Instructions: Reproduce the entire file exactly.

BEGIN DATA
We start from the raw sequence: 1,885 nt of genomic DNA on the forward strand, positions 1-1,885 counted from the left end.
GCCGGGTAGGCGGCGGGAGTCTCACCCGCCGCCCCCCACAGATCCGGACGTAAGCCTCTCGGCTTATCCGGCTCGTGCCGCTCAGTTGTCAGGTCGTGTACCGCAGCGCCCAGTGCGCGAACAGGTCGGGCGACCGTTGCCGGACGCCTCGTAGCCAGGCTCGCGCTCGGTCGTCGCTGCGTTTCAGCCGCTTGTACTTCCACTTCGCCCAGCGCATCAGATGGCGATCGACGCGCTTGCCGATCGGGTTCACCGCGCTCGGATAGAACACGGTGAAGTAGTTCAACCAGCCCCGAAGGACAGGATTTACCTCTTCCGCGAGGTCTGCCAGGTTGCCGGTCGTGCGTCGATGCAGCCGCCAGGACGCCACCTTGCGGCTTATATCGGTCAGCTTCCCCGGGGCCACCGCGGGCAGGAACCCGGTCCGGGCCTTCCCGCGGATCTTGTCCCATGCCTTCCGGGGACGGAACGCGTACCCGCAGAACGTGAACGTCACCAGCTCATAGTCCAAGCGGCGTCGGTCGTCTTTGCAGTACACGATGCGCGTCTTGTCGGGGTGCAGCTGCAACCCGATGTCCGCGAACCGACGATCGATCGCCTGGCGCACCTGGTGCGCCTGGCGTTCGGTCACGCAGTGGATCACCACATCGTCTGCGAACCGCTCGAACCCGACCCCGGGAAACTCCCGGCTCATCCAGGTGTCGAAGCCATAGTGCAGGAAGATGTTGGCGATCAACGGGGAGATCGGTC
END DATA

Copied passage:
We start from the raw sequence: 1,885 nt of genomic DNA on the forward strand, positions 1-1,885 counted from the left end.
GCCGGGTAGGCGGCGGGAGTCTCACCCGCCGCCCCCCACAGATCCGGACGTAAGCCTCTCGGCTTATCCGGCTCGTGCCGCTCAGTTGTCAGGTCGTGTACCGCAGCGCCCAGTGCGCGAACAGGTCGGGCGACCGTTGCCGGACGCCTCGTAGCCAGGCTCGCGCTCGGTCGTCGCTGCGTTTCAGCCGCTTGTACTTCCACTTCGCCCAGCGCATCAGATGGCGATCGACGCGCTTGCCGATCGGGTTCACCGCGCTCGGATAGAACACGGTGAAGTAGTTCAACCAGCCCCGAAGGACAGGATTTACCTCTTCCGCGAGGTCTGCCAGGTTGCCGGTCGTGCGTCGATGCAGCCGCCAGGACGCCACCTTGCGGCTTATATCGGTCAGCTTCCCCGGGGCCACCGCGGGCAGGAACCCGGTCCGGGCCTTCCCGCGGATCTTGTCCCATGCCTTCCGGGGACGGAACGCGTACCCGCAGAACGTGAACGTCACCAGCTCATAGTCCAAGCGGCGTCGGTCGTCTTTGCAGTACACGATGCGCGTCTTGTCGGGGTGCAGCTGCAACCCGATGTCCGCGAACCGACGATCGATCGCCTGGCGCACCTGGTGCGCCTGGCGTTCGGTCACGCAGTGGATCACCACATCGTCTGCGAACCGCTCGAACCCGACCCCGGGAAACTCCCGGCTCATCCAGGTGTCGAAGCCATAGTGCAGGAAGATGTTGGCGATCAACGGGGAGATCGGTC